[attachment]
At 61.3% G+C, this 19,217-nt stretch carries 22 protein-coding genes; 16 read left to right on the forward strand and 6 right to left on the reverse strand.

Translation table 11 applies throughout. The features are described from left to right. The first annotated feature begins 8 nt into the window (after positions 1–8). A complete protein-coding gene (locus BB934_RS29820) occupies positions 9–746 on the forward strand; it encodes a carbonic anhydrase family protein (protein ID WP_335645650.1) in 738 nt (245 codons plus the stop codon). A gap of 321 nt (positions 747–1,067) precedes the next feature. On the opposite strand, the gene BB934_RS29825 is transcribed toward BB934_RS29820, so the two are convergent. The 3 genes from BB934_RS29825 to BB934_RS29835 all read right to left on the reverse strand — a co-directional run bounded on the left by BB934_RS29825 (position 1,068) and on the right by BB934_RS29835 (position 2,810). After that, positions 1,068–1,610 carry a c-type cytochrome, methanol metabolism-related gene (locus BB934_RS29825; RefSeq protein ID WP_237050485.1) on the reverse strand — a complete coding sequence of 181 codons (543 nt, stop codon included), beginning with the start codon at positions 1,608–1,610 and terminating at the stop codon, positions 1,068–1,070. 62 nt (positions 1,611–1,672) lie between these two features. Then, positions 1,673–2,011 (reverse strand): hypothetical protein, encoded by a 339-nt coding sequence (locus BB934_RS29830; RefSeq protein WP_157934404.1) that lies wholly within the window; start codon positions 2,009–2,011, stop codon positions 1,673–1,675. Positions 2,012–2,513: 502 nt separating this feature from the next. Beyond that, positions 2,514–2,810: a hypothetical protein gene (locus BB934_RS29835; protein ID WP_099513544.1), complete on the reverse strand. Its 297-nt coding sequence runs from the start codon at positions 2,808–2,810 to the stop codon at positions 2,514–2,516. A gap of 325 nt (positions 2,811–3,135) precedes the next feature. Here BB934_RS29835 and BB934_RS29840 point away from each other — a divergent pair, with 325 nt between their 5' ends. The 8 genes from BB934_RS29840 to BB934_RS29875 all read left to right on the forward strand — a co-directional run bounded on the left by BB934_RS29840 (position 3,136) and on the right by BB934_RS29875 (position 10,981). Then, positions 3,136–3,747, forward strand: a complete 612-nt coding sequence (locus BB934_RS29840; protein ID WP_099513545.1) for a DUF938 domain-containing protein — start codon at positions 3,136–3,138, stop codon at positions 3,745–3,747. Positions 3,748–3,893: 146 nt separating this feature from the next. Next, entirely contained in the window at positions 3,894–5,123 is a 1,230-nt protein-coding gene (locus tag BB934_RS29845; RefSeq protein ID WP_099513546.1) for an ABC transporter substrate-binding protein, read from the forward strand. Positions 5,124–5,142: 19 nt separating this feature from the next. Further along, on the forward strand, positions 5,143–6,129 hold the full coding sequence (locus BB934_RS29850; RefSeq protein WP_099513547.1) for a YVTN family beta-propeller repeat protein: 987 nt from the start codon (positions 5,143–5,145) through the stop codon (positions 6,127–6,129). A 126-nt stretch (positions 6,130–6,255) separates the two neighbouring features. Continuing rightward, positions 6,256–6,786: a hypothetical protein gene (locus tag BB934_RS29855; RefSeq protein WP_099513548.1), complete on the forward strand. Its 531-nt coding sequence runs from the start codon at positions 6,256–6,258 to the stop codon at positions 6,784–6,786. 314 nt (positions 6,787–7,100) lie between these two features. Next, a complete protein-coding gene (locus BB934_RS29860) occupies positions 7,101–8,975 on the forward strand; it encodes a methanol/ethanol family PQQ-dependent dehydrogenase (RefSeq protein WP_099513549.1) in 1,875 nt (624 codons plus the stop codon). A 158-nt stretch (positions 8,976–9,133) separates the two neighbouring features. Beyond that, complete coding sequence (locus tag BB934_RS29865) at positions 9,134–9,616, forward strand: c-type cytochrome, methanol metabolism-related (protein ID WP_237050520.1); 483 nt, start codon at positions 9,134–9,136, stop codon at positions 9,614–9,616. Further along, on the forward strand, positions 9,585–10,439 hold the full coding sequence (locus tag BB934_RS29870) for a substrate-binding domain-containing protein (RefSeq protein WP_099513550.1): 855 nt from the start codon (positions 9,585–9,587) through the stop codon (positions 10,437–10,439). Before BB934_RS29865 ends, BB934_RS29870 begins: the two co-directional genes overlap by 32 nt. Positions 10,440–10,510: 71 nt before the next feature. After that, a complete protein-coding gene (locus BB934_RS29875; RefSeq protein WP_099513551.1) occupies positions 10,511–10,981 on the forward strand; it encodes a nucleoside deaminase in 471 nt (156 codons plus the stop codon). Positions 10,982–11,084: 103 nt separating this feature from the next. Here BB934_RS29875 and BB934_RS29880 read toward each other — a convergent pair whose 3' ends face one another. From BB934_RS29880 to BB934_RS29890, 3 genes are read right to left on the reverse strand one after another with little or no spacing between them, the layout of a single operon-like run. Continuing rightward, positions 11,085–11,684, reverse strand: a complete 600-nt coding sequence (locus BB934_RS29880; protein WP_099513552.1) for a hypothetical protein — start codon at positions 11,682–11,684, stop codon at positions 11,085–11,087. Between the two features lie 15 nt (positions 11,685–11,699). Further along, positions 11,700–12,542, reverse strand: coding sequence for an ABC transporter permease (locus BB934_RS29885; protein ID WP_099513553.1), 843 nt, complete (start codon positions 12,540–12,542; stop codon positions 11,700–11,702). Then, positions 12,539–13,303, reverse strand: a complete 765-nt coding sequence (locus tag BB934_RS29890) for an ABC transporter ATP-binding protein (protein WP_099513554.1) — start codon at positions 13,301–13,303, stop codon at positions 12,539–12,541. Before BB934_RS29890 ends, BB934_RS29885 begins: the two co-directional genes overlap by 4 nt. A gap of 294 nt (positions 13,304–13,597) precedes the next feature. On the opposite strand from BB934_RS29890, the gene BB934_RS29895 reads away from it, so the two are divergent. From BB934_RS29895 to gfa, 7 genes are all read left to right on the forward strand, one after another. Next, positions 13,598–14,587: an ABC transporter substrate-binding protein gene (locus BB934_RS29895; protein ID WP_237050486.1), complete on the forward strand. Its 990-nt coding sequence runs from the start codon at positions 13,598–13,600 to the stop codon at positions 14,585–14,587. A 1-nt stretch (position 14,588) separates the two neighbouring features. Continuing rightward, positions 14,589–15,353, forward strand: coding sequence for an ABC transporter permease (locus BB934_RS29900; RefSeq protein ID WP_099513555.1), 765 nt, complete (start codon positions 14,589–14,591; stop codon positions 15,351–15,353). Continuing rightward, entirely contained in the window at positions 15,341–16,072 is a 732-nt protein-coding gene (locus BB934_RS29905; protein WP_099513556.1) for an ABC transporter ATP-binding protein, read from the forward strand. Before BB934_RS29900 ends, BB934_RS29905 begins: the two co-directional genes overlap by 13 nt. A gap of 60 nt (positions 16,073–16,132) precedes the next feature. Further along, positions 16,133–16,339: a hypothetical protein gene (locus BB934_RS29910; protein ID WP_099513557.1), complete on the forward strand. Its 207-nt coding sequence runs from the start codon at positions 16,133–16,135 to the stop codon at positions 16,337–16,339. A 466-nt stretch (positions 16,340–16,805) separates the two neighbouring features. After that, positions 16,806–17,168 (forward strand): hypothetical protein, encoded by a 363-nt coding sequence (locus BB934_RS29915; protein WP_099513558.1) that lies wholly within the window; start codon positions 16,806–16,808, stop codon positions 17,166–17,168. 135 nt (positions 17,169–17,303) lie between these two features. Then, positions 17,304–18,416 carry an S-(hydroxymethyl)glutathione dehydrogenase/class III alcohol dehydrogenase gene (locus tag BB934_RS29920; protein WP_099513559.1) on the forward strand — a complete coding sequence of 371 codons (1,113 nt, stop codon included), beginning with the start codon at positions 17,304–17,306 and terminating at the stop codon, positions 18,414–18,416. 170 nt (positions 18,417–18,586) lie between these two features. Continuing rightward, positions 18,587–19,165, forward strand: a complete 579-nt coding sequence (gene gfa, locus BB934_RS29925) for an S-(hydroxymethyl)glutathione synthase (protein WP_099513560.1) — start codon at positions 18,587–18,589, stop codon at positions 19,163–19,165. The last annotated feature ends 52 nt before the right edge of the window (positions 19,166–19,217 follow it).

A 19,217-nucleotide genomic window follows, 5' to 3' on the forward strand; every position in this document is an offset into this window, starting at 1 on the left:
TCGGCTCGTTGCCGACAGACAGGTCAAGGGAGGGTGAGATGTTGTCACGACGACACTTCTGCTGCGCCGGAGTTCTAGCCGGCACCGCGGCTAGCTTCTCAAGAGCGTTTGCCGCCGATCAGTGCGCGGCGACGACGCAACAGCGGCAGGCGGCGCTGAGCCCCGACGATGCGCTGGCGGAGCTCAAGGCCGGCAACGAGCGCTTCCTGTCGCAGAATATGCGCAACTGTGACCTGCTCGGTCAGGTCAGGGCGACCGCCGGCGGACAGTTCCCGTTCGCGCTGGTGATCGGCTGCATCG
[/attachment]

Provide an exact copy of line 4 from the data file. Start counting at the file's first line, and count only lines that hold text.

TCGGCTCGTTGCCGACAGACAGGTCAAGGGAGGGTGAGATGTTGTCACGACGACACTTCTGCTGCGCCGGAGTTCTAGCCGGCACCGCGGCTAGCTTCTCAAGAGCGTTTGCCGCCGATCAGTGCGCGGCGACGACGCAACAGCGGCAGGCGGCGCTGAGCCCCGACGATGCGCTGGCGGAGCTCAAGGCCGGCAACGAGCGCTTCCTGTCGCAGAATATGCGCAACTGTGACCTGCTCGGTCAGGTCAGGGCGACCGCCGGCGGACAGTTCCCGTTCGCGCTGGTGATCGGCTGCATCG